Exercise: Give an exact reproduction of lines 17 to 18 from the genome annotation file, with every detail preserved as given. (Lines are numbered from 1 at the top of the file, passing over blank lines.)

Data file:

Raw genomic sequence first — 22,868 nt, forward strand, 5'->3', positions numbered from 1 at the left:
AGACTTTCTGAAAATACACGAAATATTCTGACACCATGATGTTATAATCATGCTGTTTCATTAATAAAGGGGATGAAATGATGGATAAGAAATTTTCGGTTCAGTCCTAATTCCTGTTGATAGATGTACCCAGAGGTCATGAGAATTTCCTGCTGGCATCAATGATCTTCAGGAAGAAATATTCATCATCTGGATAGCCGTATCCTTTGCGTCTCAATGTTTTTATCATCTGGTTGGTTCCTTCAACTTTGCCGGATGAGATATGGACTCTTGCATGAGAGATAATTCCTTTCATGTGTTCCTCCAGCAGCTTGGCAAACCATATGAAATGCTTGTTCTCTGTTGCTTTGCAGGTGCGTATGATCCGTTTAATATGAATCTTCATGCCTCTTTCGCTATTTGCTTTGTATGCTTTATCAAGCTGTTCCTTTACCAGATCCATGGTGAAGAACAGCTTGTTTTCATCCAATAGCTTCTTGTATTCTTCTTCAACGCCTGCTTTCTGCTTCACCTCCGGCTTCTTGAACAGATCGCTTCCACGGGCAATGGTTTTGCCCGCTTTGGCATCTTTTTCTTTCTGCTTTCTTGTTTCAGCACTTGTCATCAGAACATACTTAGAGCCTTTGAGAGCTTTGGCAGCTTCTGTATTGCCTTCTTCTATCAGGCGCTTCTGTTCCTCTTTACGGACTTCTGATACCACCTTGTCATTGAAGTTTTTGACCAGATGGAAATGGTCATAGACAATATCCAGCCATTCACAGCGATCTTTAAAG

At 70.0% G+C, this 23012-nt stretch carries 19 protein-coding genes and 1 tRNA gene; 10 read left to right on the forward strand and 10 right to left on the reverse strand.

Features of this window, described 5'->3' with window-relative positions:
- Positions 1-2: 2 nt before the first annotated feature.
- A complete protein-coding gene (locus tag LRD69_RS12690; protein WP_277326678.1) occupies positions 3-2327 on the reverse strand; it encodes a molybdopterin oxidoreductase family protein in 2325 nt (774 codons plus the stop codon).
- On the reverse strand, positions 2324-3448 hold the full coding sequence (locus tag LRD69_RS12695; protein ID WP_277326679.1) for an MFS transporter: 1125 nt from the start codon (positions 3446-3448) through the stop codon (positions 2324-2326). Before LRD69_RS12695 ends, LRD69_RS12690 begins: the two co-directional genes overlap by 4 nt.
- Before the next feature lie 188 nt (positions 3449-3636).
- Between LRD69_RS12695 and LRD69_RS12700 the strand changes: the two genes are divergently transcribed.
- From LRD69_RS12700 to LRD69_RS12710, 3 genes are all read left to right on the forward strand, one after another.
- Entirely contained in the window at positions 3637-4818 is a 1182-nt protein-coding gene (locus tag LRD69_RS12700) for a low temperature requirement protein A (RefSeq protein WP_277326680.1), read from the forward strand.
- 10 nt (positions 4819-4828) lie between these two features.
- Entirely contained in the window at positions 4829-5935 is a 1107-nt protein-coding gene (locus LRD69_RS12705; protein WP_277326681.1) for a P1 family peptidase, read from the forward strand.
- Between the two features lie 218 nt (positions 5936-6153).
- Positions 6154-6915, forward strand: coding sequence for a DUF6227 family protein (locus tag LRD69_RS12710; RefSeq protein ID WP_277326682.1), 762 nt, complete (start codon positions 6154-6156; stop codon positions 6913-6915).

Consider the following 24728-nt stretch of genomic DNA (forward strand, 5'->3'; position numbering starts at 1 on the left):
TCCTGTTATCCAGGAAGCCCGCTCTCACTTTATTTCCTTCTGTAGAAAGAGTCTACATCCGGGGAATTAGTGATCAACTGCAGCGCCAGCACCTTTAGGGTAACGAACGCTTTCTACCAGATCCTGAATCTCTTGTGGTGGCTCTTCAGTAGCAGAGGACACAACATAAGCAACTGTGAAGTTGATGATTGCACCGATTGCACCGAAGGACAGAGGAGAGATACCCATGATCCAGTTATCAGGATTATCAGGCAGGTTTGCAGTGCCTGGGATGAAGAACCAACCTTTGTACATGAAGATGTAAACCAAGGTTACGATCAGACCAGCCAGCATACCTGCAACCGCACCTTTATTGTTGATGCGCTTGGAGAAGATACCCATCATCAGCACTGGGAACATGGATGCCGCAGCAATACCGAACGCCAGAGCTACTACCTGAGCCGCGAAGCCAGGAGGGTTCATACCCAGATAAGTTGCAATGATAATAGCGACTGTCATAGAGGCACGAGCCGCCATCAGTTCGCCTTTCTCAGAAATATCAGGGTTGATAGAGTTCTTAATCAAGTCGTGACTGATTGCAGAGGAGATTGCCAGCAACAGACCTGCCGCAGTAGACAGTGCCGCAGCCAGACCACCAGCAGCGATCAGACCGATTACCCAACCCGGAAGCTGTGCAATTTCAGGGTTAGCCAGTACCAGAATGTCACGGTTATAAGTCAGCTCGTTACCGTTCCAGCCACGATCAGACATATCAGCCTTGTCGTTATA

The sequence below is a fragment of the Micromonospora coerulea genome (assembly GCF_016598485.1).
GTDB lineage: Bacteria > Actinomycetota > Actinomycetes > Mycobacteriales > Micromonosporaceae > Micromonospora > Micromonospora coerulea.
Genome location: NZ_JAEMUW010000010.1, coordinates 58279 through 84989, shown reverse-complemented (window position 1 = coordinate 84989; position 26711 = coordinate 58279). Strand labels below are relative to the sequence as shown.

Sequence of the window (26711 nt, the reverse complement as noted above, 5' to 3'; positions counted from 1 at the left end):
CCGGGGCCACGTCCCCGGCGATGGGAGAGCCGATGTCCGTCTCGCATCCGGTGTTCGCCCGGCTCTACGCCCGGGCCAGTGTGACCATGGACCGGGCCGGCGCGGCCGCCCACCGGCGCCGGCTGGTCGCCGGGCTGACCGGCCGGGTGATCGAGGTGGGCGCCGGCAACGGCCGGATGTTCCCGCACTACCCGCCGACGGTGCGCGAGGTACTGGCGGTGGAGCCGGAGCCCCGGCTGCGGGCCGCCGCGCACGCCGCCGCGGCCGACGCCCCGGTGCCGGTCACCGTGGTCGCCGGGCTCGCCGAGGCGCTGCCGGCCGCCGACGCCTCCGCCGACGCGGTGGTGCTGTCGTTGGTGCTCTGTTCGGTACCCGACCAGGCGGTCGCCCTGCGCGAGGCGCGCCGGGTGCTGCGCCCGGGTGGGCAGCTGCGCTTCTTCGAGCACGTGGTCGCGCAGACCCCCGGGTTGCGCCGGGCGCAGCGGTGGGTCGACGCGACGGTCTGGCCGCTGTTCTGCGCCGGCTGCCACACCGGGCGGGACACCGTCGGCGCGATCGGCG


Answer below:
TCCTGTTATCCAGGAAGCCCGCTCTCACTTTATTTCCTTCTGTAGAAAGAGTCTACATCCGGGGAATTAGTGATCAACTGCAGCGCCAGCACCTTTAGGGTAACGAACGCTTTCTACCAGATCCTGAATCTCTTGTGGTGGCTCTTCAGTAGCAGAGGACACAACATAAGCAACTGTGAAGTTGATGATTGCACCGATTGCACCGAAGGACAGAGGAGAGATACCCATGATCCAGTTATCAGGATTATCAGGCAGGTTTGCAGTGCCTGGGATGAAGAACCAACCTTTGTACATGAAGATGTAAACCAAGGTTACGATCAGACCAGCCAGCATACCTGCAACCGCACCTTTATTGTTGATGCGCTTGGAGAAGATACCCATCATCAGCACTGGGAACATGGATGCCGCAGCAATACCGAACGCCAGAGCTACTACCTGAGCCGCGAAGCCAGGAGGGTTCATACCCAGATAAGTTGCAATGATAATAGCGACTGTCATAGAGGCACGAGCCGCCATCAGTTCGCCTTTCTCAGAAATATCAGGGTTGATAGAGTTCTTAATCAAGTCGTGACTGATTGCAGAGGAGATTGCCAGCAACAGACCTGCCGCAGTAGACAGTGCCGCAGCCAGACCACCAGCAGCGATCAGACCGATTACCCAACCCGGAAGCTGTGCAATTTCAGGGTTAGCCAGTACCAGAATGTCACGGTTATAAGTCAGCTCGTTACCGTTCCAGCCACGATCAGACATATCAGCCTTGTCGTTATA

The sequence below is a fragment of the Micromonospora coerulea genome (assembly GCF_016598485.1).